Veterans who suffer a TBI are at an elevated risk of developing a substance use disorder. This is especially true for veterans whose TBI is unidentified or untreated. TBI is also closely correlated with other co-occurring health conditions like PTSD and depression, two conditions that further increase a person’s risk of substance abuse.

The CDC reports more than 430,000 veterans have been diagnosed with TBI.[4]


Veterans are often at an increased risk of homelessness due to a variety of factors. While substance abuse can result in life changes that include homelessness, being unhoused also makes it more likely someone will begin to abuse drugs and alcohol.

In 2017, veterans made up approximately 9% of the US homeless population, and on any given day, more than 40,000 veterans experience homelessness.[5]


Whether it is the stress of being away from home or Post Traumatic Stress Disorder, veterans have high levels of stress. Left untreated, PTSD and stress can lead to self-medication and substance abuse.

Easy Access to Alcohol

Alcohol is often readily available on or near army bases. Many countries where troops are deployed do not have a minimum drinking age, meaning people can drink freely when they are 18 or older.


Many veterans report a culture of drinking and substance abuse among active military members. The culture is important among this tightly-knit group, and they often develop a set of shared norms that are hard to reject.

Difficulty Transitioning Back to Civilian Life

While it is impossible to pinpoint one exact reason that our veterans live with higher rates of substance abuse, it is clear that our veterans need more support when they are integrating back into civilian life. The stress of service and returning to civilian life, as well as the physical and mental injuries our veterans sustain, need more care and attention to prevent our veterans from living with these issues alone.[6] The inability to adjust back to civilian life is another reason why substance abuse and addiction are so common among veterans.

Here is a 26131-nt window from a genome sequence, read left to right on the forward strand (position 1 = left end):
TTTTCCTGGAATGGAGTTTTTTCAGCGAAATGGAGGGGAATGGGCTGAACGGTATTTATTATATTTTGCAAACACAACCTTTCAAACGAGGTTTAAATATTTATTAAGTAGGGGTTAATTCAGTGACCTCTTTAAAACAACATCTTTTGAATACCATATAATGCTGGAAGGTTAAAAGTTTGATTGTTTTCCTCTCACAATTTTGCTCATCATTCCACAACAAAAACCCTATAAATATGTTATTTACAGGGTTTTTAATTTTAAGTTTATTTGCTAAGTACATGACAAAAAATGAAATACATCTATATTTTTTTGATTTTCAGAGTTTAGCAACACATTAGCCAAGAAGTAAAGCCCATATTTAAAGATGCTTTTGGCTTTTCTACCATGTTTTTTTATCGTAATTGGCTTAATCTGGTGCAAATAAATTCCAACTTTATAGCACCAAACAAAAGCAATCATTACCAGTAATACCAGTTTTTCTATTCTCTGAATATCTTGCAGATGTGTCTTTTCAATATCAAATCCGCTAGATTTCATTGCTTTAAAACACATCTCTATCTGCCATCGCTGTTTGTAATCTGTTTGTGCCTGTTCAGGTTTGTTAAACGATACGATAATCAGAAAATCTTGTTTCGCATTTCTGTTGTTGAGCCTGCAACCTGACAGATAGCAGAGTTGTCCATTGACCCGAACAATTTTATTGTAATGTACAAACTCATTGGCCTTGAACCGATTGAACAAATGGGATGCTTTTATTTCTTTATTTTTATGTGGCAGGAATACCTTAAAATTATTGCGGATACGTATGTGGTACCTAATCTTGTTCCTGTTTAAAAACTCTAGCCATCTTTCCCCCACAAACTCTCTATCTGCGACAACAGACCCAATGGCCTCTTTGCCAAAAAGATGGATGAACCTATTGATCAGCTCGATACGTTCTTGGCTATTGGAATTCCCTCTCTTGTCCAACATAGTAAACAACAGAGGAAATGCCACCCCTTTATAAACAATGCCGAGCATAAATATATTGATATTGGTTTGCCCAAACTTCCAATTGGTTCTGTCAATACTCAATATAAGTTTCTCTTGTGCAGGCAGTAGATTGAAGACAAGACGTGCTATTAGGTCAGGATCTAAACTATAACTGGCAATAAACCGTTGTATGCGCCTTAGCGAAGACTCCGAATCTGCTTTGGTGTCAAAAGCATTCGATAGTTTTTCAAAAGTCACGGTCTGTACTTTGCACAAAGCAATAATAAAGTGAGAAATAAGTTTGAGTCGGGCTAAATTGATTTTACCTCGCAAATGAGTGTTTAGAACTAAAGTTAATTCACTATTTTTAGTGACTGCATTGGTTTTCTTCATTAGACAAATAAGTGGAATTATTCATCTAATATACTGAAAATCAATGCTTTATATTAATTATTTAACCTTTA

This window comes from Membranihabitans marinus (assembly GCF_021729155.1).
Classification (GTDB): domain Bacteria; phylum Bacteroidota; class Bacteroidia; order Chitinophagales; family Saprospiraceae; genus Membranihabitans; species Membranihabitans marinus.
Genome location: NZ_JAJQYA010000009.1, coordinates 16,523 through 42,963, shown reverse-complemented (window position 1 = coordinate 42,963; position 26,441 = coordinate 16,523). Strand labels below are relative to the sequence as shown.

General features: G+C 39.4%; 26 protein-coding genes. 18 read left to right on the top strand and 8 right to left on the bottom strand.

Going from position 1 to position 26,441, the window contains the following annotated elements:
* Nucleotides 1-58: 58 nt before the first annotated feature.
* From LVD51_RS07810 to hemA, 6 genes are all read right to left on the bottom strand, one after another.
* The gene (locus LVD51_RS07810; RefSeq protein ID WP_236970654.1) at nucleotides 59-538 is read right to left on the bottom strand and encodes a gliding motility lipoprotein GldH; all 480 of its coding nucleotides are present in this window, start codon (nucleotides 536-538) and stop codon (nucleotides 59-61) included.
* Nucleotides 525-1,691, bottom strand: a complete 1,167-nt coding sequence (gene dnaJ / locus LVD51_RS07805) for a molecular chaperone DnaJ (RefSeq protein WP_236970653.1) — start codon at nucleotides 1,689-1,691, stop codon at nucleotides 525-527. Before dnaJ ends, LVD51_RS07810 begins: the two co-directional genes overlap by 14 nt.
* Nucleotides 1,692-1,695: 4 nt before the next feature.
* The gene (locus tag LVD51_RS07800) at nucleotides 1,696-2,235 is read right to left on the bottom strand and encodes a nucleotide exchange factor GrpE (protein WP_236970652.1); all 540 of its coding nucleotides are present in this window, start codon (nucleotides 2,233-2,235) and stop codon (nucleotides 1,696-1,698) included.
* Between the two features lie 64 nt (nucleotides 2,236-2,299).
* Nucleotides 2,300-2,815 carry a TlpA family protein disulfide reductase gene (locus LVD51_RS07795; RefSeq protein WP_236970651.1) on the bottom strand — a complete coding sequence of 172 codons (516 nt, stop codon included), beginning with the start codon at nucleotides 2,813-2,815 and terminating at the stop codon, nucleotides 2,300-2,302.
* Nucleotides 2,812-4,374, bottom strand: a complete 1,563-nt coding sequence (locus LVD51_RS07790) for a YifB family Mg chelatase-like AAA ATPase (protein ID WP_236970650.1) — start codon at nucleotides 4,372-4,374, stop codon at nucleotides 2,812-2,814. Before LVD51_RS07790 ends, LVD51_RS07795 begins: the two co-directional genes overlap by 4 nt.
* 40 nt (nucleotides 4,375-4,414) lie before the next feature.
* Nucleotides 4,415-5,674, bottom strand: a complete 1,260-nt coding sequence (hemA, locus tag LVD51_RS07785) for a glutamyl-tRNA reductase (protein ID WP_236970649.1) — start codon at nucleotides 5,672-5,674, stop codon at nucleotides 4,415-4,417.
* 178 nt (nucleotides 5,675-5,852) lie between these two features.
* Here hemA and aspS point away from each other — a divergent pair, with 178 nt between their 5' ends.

Treatment for Veterans Struggling With Substance Abuse and Addiction

If you or someone you love require treatment for addiction or substance abuse, or you want support at any stage of your recovery from addiction, please reach out to the staff at Florida Recovery Group. We offer carefully designed TRICARE treatment plans for veterans that help them overcome their challenges, heal from trauma, and thrive in their daily lives.

If you have been putting off getting the help you need, don’t wait another day. At Florida Recovery Group, we believe that anyone can recover from addiction if they have the right care and support. We will help you get the skills you need to live a healthy, fulfilling life free of your addiction. Call today to learn more about our TRICARE Military and Veterans program.


  1. https://pubmed.ncbi.nlm.nih.gov/22564034/
  2. https://www.ncbi.nlm.nih.gov/pmc/articles/PMC3794703/
  3. https://www.research.va.gov/topics/pain.cfm
  4. https://www.cdc.gov/traumaticbraininjury/military/index.html
  5. https://www.usich.gov/resources/uploads/asset_library/Homelessness_in_America._Focus_on_Veterans.pdf
  6. https://www.va.gov/vetsinworkplace/docs/em_challengesreadjust.asp